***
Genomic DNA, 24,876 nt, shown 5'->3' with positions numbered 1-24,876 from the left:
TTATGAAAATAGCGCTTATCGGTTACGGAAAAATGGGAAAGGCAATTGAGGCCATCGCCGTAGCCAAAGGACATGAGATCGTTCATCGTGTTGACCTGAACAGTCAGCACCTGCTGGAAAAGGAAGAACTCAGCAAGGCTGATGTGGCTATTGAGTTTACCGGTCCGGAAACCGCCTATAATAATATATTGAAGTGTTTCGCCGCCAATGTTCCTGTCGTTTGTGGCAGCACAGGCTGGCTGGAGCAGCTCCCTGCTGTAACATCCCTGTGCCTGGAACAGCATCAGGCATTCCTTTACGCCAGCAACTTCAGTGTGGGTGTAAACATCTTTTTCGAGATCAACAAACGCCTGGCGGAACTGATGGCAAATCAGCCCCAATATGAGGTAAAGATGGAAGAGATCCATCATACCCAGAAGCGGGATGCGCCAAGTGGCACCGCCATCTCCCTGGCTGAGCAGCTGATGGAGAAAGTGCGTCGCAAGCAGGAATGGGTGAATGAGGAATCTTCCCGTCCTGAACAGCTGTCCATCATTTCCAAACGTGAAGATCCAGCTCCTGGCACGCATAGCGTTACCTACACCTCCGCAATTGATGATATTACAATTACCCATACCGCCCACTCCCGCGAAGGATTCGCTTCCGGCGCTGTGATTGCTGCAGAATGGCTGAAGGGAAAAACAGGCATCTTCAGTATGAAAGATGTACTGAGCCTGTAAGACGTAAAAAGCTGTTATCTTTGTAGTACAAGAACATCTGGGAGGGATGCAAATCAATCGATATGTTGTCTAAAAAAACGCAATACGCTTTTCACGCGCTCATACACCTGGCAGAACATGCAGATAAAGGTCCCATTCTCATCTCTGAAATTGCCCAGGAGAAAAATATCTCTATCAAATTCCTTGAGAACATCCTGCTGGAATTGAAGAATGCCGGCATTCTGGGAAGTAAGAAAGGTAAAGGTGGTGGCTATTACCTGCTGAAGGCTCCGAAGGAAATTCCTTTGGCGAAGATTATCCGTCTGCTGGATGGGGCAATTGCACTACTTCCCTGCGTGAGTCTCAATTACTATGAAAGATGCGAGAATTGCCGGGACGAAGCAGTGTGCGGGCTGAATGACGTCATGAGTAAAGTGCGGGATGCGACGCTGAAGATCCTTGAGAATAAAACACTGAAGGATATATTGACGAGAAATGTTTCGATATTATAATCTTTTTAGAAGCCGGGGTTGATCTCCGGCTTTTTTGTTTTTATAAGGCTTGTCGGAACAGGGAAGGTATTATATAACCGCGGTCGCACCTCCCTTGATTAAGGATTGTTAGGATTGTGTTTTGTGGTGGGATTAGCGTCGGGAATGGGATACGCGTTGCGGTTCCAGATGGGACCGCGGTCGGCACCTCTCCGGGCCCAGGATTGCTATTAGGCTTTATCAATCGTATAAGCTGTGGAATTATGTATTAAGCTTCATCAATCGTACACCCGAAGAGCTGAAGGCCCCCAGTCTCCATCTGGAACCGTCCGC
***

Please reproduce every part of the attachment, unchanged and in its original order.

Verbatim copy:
Genomic DNA, 24,876 nt, shown 5'->3' with positions numbered 1-24,876 from the left:
TTATGAAAATAGCGCTTATCGGTTACGGAAAAATGGGAAAGGCAATTGAGGCCATCGCCGTAGCCAAAGGACATGAGATCGTTCATCGTGTTGACCTGAACAGTCAGCACCTGCTGGAAAAGGAAGAACTCAGCAAGGCTGATGTGGCTATTGAGTTTACCGGTCCGGAAACCGCCTATAATAATATATTGAAGTGTTTCGCCGCCAATGTTCCTGTCGTTTGTGGCAGCACAGGCTGGCTGGAGCAGCTCCCTGCTGTAACATCCCTGTGCCTGGAACAGCATCAGGCATTCCTTTACGCCAGCAACTTCAGTGTGGGTGTAAACATCTTTTTCGAGATCAACAAACGCCTGGCGGAACTGATGGCAAATCAGCCCCAATATGAGGTAAAGATGGAAGAGATCCATCATACCCAGAAGCGGGATGCGCCAAGTGGCACCGCCATCTCCCTGGCTGAGCAGCTGATGGAGAAAGTGCGTCGCAAGCAGGAATGGGTGAATGAGGAATCTTCCCGTCCTGAACAGCTGTCCATCATTTCCAAACGTGAAGATCCAGCTCCTGGCACGCATAGCGTTACCTACACCTCCGCAATTGATGATATTACAATTACCCATACCGCCCACTCCCGCGAAGGATTCGCTTCCGGCGCTGTGATTGCTGCAGAATGGCTGAAGGGAAAAACAGGCATCTTCAGTATGAAAGATGTACTGAGCCTGTAAGACGTAAAAAGCTGTTATCTTTGTAGTACAAGAACATCTGGGAGGGATGCAAATCAATCGATATGTTGTCTAAAAAAACGCAATACGCTTTTCACGCGCTCATACACCTGGCAGAACATGCAGATAAAGGTCCCATTCTCATCTCTGAAATTGCCCAGGAGAAAAATATCTCTATCAAATTCCTTGAGAACATCCTGCTGGAATTGAAGAATGCCGGCATTCTGGGAAGTAAGAAAGGTAAAGGTGGTGGCTATTACCTGCTGAAGGCTCCGAAGGAAATTCCTTTGGCGAAGATTATCCGTCTGCTGGATGGGGCAATTGCACTACTTCCCTGCGTGAGTCTCAATTACTATGAAAGATGCGAGAATTGCCGGGACGAAGCAGTGTGCGGGCTGAATGACGTCATGAGTAAAGTGCGGGATGCGACGCTGAAGATCCTTGAGAATAAAACACTGAAGGATATATTGACGAGAAATGTTTCGATATTATAATCTTTTTAGAAGCCGGGGTTGATCTCCGGCTTTTTTGTTTTTATAAGGCTTGTCGGAACAGGGAAGGTATTATATAACCGCGGTCGCACCTCCCTTGATTAAGGATTGTTAGGATTGTGTTTTGTGGTGGGATTAGCGTCGGGAATGGGATACGCGTTGCGGTTCCAGATGGGACCGCGGTCGGCACCTCTCCGGGCCCAGGATTGCTATTAGGCTTTATCAATCGTATAAGCTGTGGAATTATGTATTAAGCTTCATCAATCGTACACCCGAAGAGCTGAAGGCCCCCAGTCTCCATCTGGAACCGTCCGC